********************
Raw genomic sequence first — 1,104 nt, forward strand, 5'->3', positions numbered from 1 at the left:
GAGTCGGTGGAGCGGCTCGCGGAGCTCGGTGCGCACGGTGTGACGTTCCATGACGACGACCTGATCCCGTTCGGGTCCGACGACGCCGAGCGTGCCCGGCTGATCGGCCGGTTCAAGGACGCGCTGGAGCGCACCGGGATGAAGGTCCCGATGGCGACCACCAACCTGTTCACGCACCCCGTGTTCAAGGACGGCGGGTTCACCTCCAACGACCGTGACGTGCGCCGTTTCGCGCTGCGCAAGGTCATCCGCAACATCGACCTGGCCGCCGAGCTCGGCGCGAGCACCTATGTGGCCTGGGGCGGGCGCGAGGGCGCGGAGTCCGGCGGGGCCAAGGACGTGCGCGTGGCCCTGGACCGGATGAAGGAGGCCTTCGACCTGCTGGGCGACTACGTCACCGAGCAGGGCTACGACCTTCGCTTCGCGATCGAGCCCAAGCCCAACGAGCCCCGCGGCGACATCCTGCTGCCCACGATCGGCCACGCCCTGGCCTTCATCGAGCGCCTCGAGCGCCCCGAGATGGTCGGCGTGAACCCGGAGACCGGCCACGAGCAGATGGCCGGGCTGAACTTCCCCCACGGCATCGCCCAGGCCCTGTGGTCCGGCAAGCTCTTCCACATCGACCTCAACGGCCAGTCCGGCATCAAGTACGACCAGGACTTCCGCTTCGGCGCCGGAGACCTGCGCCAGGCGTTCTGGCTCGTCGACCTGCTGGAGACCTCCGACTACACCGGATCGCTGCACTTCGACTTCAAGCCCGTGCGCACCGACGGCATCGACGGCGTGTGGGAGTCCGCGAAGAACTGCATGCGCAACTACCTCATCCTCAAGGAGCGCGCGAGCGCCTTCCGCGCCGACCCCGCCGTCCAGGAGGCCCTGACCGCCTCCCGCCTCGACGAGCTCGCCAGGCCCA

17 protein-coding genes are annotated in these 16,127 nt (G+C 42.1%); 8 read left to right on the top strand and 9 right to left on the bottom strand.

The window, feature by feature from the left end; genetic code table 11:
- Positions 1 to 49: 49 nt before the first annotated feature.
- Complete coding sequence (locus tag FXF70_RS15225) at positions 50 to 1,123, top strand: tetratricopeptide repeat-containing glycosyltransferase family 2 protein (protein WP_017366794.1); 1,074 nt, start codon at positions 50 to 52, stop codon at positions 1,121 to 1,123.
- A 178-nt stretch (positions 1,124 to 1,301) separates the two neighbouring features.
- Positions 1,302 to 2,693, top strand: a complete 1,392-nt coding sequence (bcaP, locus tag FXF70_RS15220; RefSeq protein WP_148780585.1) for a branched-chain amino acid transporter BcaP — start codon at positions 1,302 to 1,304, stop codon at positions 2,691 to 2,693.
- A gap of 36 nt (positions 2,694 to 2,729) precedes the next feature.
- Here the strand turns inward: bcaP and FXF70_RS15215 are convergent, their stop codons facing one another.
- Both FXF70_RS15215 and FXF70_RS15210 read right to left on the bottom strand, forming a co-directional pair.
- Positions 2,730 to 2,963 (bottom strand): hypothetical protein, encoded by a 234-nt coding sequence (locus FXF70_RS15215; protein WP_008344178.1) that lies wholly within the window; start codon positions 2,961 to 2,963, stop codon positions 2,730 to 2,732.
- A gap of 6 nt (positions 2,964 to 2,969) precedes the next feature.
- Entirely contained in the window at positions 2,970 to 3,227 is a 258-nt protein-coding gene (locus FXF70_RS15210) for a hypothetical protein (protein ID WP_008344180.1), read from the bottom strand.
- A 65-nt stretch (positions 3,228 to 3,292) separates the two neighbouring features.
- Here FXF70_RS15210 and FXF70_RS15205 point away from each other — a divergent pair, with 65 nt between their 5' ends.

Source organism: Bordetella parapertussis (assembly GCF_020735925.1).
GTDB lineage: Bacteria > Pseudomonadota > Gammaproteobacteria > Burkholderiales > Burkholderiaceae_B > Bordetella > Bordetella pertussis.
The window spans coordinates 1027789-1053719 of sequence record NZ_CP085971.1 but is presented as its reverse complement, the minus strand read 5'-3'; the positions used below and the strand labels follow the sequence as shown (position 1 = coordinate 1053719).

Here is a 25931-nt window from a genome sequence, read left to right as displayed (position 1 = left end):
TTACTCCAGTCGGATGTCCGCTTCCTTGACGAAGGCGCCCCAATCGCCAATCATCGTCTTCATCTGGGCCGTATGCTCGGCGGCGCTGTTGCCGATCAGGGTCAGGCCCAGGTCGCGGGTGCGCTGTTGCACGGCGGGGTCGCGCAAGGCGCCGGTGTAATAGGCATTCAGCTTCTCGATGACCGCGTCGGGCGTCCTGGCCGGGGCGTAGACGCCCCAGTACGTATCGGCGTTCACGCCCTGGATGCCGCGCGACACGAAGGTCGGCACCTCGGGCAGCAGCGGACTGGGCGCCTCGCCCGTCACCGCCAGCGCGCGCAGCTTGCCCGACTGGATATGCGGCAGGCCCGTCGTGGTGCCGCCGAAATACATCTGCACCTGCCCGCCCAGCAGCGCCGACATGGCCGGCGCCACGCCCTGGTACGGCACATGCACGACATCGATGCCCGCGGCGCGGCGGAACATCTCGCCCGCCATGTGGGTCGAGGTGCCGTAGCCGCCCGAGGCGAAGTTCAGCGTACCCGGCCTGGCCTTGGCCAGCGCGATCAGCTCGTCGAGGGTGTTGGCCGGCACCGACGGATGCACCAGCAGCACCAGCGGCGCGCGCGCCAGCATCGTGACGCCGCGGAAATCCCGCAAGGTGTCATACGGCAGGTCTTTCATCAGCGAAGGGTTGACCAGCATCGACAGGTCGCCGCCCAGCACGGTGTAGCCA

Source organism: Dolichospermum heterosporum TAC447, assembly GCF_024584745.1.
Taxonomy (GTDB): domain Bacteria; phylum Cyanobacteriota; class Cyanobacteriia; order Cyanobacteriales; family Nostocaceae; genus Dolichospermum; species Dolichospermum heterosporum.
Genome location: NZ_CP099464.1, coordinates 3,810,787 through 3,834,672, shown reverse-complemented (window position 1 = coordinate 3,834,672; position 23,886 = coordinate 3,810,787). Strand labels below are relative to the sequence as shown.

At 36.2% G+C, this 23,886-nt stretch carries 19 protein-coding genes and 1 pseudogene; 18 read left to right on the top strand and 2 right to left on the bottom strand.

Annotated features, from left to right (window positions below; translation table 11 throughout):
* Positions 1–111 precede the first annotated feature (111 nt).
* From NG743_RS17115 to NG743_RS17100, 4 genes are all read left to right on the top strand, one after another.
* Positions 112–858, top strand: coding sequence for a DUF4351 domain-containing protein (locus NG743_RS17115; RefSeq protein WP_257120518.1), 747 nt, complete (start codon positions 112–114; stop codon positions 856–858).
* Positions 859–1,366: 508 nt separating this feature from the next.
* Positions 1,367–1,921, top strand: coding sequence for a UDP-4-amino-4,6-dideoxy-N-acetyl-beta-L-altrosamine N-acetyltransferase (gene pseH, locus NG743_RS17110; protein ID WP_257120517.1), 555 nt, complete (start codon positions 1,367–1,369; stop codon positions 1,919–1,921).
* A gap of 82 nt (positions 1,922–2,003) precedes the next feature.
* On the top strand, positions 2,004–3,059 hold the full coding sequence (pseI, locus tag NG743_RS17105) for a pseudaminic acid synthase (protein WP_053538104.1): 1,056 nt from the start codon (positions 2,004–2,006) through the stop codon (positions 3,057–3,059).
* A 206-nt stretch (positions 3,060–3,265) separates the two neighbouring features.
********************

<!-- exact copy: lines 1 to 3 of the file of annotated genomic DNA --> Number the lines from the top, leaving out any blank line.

Raw genomic sequence first — 1,104 nt, forward strand, 5'->3', positions numbered from 1 at the left:
GAGTCGGTGGAGCGGCTCGCGGAGCTCGGTGCGCACGGTGTGACGTTCCATGACGACGACCTGATCCCGTTCGGGTCCGACGACGCCGAGCGTGCCCGGCTGATCGGCCGGTTCAAGGACGCGCTGGAGCGCACCGGGATGAAGGTCCCGATGGCGACCACCAACCTGTTCACGCACCCCGTGTTCAAGGACGGCGGGTTCACCTCCAACGACCGTGACGTGCGCCGTTTCGCGCTGCGCAAGGTCATCCGCAACATCGACCTGGCCGCCGAGCTCGGCGCGAGCACCTATGTGGCCTGGGGCGGGCGCGAGGGCGCGGAGTCCGGCGGGGCCAAGGACGTGCGCGTGGCCCTGGACCGGATGAAGGAGGCCTTCGACCTGCTGGGCGACTACGTCACCGAGCAGGGCTACGACCTTCGCTTCGCGATCGAGCCCAAGCCCAACGAGCCCCGCGGCGACATCCTGCTGCCCACGATCGGCCACGCCCTGGCCTTCATCGAGCGCCTCGAGCGCCCCGAGATGGTCGGCGTGAACCCGGAGACCGGCCACGAGCAGATGGCCGGGCTGAACTTCCCCCACGGCATCGCCCAGGCCCTGTGGTCCGGCAAGCTCTTCCACATCGACCTCAACGGCCAGTCCGGCATCAAGTACGACCAGGACTTCCGCTTCGGCGCCGGAGACCTGCGCCAGGCGTTCTGGCTCGTCGACCTGCTGGAGACCTCCGACTACACCGGATCGCTGCACTTCGACTTCAAGCCCGTGCGCACCGACGGCATCGACGGCGTGTGGGAGTCCGCGAAGAACTGCATGCGCAACTACCTCATCCTCAAGGAGCGCGCGAGCGCCTTCCGCGCCGACCCCGCCGTCCAGGAGGCCCTGACCGCCTCCCGCCTCGACGAGCTCGCCAGGCCCA

17 protein-coding genes are annotated in these 16,127 nt (G+C 42.1%); 8 read left to right on the top strand and 9 right to left on the bottom strand.